Today the Obama administration releases the results of its stress tests for banks. Timothy Geithner, Secretary of the Treasury, has said he hopes the results “will help lift this fog of uncertainty over the financial system, and think[s] the results will be, on balance, reassuring.” The stress tests evaluate whether the banks have the resources to survive in serious economic circumstances. Banks with a larger equity buffer are more likely to be able to weather tough economic times. For those banks who fail the stress test, the question is where the banks will get the capital they need to be deemed healthy.
As I was listening to a report about the stress tests on NPR driving to school this morning, I wondered what a stress test for teachers might look like. The analogy doesn’t work perfectly, but the kind of energy inventory suggested by Don Graves in The Energy to Teach comes to mind. Perhaps the most pressing question for me is- What is the capital that teachers need to be healthy? (This question that was addressed to a certain extent in this forum on the English Companion Ning.)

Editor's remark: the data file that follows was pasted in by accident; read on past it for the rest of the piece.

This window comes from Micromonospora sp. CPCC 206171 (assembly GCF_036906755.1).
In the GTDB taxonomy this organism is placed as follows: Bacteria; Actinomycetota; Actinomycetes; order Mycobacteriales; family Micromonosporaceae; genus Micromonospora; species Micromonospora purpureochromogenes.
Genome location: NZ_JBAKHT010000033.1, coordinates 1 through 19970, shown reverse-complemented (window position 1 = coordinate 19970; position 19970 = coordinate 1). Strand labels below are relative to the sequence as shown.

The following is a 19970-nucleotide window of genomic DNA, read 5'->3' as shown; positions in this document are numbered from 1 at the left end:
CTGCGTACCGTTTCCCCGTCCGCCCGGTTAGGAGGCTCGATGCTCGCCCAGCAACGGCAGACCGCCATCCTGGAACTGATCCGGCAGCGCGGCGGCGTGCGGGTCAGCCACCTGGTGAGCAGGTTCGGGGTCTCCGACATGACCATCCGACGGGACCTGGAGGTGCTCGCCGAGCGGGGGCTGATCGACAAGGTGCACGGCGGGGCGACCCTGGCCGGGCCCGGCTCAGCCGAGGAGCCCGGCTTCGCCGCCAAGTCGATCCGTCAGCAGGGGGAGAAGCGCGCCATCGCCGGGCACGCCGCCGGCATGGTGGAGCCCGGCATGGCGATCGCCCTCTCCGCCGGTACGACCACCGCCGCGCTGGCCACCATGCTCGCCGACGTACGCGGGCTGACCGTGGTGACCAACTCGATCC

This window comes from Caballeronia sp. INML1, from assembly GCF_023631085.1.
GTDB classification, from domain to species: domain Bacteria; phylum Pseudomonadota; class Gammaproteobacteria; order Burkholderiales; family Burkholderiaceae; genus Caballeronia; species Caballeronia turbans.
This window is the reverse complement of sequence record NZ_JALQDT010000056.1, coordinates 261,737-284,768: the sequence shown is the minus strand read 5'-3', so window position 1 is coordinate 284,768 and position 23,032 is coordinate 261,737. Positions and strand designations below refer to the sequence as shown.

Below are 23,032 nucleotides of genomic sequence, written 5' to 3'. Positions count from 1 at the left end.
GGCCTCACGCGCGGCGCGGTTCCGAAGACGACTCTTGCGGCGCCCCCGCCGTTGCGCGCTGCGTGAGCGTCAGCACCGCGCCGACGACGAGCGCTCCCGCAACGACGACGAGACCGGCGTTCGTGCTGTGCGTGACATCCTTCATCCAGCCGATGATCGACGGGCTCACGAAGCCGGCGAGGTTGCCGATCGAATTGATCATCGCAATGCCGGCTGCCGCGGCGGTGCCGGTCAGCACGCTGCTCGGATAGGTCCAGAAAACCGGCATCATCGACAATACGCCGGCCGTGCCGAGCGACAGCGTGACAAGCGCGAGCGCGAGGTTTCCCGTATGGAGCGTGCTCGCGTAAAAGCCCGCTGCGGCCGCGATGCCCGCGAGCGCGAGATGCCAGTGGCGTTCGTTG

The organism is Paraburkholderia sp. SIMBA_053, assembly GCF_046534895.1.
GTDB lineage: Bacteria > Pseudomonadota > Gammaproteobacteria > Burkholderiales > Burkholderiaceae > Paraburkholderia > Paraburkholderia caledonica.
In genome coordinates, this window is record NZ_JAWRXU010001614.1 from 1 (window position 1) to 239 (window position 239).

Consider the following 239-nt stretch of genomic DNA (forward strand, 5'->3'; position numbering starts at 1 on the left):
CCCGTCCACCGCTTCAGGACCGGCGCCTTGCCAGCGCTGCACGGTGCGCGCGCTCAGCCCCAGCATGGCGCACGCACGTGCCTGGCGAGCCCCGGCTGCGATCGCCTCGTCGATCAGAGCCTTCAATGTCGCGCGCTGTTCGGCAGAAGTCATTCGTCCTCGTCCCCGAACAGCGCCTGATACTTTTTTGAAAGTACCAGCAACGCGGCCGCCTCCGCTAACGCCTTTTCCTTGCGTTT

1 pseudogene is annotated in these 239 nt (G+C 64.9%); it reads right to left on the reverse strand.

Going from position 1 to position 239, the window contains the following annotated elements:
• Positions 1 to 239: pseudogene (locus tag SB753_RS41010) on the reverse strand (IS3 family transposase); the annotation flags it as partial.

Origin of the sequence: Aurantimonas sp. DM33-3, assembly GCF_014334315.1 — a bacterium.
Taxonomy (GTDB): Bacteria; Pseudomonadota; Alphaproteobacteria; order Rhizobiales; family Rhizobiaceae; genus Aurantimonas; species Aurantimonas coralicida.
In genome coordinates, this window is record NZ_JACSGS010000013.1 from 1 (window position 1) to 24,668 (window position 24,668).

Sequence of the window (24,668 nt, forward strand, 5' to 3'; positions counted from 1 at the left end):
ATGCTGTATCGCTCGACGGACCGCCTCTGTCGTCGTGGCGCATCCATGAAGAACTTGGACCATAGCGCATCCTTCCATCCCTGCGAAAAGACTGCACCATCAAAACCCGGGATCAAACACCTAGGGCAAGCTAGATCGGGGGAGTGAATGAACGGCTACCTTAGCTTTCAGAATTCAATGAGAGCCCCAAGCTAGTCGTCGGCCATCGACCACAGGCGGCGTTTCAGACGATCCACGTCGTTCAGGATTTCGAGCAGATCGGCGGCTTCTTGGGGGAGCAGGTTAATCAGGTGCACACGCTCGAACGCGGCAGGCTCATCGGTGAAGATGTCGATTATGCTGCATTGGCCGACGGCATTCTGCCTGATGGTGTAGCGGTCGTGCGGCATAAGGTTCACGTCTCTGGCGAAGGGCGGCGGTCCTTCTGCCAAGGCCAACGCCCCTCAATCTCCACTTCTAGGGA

Part of me doesn’t really want to examine how my ledger got to the point where it is now. I’d like to think the reason I feel “in the red” has everything to do with other people (colleagues, administrators, challenging students) and not with me. I hate that I’ve reached a point where I’ve taken out way more than I’ve put in.
I also wonder sometimes if I’m the best judge of my own resources and debt obligations. The governement decided that banks needed help in evaluating their assets. A former colleague of mine has a great gift for recognizing my strengths and naming my fears and frustrations. I really miss him and love that he doesn’t mind when I randomly drop by in the afternoons.
What does your balance sheet look like? What kinds of activities add to your available resources? Do you think you’re a fair judge of your own ledger? If not, who helps you with the accounting?